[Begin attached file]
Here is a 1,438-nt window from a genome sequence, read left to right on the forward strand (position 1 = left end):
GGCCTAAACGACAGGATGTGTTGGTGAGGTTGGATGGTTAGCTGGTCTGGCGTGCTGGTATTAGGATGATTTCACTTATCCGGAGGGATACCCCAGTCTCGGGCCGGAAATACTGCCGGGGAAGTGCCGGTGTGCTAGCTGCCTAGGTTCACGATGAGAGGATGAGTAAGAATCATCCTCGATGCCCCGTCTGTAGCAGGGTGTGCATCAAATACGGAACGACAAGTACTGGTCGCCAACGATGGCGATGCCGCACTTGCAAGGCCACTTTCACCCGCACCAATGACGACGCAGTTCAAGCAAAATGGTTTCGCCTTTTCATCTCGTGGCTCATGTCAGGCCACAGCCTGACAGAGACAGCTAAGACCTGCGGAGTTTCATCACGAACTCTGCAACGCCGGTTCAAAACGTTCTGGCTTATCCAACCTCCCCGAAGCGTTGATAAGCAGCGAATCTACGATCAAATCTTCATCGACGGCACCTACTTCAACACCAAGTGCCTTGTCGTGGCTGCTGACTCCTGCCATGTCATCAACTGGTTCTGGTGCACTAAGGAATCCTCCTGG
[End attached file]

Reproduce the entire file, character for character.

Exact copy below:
Here is a 1,438-nt window from a genome sequence, read left to right on the forward strand (position 1 = left end):
GGCCTAAACGACAGGATGTGTTGGTGAGGTTGGATGGTTAGCTGGTCTGGCGTGCTGGTATTAGGATGATTTCACTTATCCGGAGGGATACCCCAGTCTCGGGCCGGAAATACTGCCGGGGAAGTGCCGGTGTGCTAGCTGCCTAGGTTCACGATGAGAGGATGAGTAAGAATCATCCTCGATGCCCCGTCTGTAGCAGGGTGTGCATCAAATACGGAACGACAAGTACTGGTCGCCAACGATGGCGATGCCGCACTTGCAAGGCCACTTTCACCCGCACCAATGACGACGCAGTTCAAGCAAAATGGTTTCGCCTTTTCATCTCGTGGCTCATGTCAGGCCACAGCCTGACAGAGACAGCTAAGACCTGCGGAGTTTCATCACGAACTCTGCAACGCCGGTTCAAAACGTTCTGGCTTATCCAACCTCCCCGAAGCGTTGATAAGCAGCGAATCTACGATCAAATCTTCATCGACGGCACCTACTTCAACACCAAGTGCCTTGTCGTGGCTGCTGACTCCTGCCATGTCATCAACTGGTTCTGGTGCACTAAGGAATCCTCCTGG